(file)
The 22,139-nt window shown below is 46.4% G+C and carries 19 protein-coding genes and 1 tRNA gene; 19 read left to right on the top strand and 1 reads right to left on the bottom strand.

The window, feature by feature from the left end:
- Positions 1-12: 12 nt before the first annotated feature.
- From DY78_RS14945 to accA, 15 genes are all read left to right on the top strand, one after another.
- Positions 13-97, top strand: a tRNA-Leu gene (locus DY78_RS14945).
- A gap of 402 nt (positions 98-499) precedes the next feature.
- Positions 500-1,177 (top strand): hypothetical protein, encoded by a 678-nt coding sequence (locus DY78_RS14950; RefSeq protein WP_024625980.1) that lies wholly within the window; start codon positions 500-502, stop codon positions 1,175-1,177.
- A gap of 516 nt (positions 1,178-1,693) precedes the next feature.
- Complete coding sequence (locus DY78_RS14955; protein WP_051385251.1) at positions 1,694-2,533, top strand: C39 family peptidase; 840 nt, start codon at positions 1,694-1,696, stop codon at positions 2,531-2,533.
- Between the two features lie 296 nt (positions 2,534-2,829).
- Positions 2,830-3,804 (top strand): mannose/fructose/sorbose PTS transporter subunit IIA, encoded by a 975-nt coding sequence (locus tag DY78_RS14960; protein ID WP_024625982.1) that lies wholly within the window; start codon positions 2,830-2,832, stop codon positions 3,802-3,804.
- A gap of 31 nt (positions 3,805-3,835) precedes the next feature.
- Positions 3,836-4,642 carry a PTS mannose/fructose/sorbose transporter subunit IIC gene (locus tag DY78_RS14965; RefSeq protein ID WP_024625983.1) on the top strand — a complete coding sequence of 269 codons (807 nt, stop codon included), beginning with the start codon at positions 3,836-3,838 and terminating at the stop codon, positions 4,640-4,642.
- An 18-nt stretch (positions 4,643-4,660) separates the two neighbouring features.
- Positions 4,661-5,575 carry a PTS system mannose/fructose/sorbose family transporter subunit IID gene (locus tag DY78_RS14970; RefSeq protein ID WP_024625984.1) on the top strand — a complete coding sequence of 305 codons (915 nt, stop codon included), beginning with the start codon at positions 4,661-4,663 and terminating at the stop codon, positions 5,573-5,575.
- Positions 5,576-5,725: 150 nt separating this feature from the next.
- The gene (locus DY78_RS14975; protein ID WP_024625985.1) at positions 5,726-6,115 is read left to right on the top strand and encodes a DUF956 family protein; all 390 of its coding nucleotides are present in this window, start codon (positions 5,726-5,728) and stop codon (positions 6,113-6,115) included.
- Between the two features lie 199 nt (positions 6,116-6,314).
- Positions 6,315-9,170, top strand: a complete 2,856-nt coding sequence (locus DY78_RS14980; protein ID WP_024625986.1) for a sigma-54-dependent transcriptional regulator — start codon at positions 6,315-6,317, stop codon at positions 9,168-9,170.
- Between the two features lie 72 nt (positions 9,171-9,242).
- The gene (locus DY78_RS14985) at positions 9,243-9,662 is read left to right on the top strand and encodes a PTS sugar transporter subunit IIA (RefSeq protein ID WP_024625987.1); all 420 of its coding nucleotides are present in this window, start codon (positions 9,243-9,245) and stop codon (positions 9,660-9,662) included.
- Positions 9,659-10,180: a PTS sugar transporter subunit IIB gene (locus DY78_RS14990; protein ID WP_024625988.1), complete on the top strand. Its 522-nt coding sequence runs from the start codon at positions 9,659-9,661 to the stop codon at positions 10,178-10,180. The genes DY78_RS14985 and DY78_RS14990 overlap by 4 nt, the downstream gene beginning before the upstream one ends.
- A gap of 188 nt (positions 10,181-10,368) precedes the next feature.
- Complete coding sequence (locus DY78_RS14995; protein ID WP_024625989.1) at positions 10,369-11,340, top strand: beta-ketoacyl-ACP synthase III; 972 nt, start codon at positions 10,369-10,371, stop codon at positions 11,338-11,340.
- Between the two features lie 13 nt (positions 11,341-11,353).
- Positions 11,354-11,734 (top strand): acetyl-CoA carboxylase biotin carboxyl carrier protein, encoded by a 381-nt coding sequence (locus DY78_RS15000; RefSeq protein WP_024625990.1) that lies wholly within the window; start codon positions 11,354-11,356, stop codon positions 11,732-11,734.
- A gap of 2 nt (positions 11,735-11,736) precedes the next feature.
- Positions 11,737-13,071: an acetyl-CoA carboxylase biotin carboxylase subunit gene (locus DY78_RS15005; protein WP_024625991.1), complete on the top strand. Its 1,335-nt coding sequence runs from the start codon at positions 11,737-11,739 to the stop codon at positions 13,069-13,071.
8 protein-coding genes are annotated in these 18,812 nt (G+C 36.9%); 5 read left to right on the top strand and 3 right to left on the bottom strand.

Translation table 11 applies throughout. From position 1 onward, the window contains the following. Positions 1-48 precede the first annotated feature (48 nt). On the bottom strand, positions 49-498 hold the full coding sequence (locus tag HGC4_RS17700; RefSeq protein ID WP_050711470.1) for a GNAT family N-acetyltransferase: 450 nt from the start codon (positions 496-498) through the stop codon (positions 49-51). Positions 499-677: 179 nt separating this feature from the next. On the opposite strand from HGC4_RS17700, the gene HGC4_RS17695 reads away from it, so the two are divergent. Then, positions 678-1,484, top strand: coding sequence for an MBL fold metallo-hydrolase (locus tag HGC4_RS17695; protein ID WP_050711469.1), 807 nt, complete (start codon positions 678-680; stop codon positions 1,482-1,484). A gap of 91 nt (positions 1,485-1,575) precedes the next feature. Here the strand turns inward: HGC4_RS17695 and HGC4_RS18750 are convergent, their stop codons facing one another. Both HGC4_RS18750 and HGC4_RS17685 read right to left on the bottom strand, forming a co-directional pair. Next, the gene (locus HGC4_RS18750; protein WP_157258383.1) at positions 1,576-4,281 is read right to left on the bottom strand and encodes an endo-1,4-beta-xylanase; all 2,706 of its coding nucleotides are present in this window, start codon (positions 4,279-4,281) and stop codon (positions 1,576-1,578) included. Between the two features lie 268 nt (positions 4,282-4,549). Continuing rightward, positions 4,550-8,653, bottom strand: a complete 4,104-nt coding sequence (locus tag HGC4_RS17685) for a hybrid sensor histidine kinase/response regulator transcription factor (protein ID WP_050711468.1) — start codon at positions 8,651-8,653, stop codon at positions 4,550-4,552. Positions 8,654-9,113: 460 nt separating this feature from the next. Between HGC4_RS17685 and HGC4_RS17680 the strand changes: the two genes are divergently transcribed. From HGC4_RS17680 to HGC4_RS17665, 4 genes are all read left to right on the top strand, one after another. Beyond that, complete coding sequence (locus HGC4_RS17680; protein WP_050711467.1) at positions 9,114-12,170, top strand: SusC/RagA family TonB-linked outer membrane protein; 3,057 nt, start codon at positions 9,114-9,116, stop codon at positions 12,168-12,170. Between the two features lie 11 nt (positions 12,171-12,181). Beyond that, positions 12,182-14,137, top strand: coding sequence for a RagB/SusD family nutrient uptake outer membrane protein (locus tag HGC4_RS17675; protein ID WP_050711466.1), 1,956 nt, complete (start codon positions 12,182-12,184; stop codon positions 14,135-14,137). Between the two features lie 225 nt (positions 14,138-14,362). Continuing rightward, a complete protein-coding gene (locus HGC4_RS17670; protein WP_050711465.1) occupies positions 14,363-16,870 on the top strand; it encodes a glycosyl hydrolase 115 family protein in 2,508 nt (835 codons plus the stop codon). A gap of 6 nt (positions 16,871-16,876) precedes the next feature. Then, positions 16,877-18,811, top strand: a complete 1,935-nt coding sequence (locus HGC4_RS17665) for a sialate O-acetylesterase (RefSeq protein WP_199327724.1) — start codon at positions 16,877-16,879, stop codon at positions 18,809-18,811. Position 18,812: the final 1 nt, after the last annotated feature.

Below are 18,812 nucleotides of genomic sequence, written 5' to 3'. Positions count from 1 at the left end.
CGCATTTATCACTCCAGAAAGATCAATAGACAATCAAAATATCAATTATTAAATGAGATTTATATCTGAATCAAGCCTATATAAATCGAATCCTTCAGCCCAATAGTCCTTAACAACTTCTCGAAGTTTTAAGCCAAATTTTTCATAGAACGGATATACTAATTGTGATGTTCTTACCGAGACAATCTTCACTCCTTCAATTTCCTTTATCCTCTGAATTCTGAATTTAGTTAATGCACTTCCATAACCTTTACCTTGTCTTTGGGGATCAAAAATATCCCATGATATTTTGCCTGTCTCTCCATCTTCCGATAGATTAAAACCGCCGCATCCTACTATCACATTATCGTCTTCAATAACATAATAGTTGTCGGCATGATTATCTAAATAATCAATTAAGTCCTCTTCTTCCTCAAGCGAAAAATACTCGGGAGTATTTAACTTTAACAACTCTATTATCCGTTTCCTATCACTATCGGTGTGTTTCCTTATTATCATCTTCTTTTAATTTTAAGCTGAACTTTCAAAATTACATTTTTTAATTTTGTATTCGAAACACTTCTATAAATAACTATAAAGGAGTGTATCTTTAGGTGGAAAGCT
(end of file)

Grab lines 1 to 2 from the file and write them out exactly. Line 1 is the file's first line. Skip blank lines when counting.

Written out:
The 22,139-nt window shown below is 46.4% G+C and carries 19 protein-coding genes and 1 tRNA gene; 19 read left to right on the top strand and 1 reads right to left on the bottom strand.

The window, feature by feature from the left end: